In one embodiment, the first credential generation module 118A generates the new credential 110B to replace the current credential 110A. The new credential 110B includes a username 112B and a password 114B. In another embodiment, the first credential generation module 118A generates only the password 114B to replace the password 114A in the current credential 110A. In this case, the username 112A in the current credential 110A is not replaced and remains the same.

The first credential generation module 118A may select the new credential 110B from a list of previously generated credentials. Alternatively, the first credential generation module 118A may randomly or pseudo-randomly generate the new credential 110B using suitable username and password generation techniques. Various approaches for randomly and pseudo-randomly generating usernames and passwords are well known in the art and are not described herein.

Once the first credential generation module 118A generates the new credential 110B, the first timer service 116A replaces the current credential 110A with the new credential 110B within the first server computer 104A. The first timer service 116A then transmits the new credential 110B to the service manager 102, which replaces the current credential 110A with the new credential 110B within the configuration database 108.

Once the new credential 110B replaces the current credential 110A in the configuration database 108, the first timer service 116A generates a timer schedule 120 and transmits the timer schedule 120 to other relevant server computers, such as the second server computer 104B, that are scheduled to change expiring credentials to the new credential 110B. According to embodiments, the timer schedule 120 specifies when the second server computer 104B retrieves the retrieves new credential 110B from the configuration database 108. The timer schedule 120 may be based, at least in part, on the credential schedule 111. Upon receiving the timer schedule 120, the second timer service 116B retrieves the new credential 110B from the configuration database 108 according to the timer schedule 120 and replaces the current credential 110A with the new credential 110B within the second server computer 104B.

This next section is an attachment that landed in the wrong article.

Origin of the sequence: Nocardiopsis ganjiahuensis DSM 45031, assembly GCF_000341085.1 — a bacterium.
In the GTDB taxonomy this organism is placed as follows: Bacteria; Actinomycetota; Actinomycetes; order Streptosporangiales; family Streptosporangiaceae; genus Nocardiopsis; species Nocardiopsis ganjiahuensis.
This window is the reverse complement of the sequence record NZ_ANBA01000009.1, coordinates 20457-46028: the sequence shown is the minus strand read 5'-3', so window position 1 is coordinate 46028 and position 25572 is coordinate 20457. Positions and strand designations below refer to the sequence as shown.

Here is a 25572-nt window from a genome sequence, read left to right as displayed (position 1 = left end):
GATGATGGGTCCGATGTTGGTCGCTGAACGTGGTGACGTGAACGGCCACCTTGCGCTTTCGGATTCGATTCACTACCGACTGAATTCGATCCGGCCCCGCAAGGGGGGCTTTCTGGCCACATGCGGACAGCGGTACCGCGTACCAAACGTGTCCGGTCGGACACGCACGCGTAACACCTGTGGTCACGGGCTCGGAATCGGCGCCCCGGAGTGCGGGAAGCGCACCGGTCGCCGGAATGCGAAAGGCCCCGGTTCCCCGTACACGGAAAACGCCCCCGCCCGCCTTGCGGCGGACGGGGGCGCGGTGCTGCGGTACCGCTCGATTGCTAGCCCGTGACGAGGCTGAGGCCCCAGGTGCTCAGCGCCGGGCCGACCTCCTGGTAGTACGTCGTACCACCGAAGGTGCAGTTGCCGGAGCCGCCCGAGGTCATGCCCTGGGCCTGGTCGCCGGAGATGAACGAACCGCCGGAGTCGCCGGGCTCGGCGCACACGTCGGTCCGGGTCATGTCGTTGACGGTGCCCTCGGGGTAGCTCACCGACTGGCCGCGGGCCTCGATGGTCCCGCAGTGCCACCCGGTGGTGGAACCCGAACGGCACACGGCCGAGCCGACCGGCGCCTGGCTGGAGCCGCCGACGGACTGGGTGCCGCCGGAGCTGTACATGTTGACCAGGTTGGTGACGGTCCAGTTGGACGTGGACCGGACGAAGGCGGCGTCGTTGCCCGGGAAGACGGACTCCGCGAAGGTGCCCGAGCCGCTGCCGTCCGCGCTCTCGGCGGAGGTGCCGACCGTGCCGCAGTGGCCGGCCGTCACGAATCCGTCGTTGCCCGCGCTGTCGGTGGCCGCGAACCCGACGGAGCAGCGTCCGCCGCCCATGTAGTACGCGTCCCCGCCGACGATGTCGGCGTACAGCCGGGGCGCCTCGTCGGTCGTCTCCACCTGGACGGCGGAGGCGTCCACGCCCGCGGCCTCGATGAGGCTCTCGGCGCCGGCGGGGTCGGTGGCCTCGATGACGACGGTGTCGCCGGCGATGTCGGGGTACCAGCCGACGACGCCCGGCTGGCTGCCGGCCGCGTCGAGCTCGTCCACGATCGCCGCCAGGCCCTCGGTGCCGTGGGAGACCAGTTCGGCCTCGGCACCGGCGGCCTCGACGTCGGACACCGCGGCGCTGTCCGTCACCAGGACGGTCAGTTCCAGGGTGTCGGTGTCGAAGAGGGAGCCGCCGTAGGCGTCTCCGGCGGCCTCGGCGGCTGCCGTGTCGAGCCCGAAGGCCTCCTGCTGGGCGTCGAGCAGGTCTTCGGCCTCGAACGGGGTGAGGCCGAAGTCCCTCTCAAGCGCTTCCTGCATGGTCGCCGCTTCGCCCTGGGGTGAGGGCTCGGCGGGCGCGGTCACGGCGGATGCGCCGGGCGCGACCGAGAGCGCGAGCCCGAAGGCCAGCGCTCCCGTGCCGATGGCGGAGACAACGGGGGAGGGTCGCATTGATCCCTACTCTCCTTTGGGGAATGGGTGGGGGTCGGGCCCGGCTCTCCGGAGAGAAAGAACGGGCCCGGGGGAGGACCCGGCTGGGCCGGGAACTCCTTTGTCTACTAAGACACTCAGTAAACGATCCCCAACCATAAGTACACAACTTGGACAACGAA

Once the new credential 110B replaces the current credential 110A in the configuration database 108, a number of global security settings may be updated to ensure that the new credential 110B is operational across the server computers 104. The global security settings generally refer to security settings that apply across each of the server computers 104. An example of a global security setting includes security settings for accessing remote databases and other resources not associated with the service manager 102.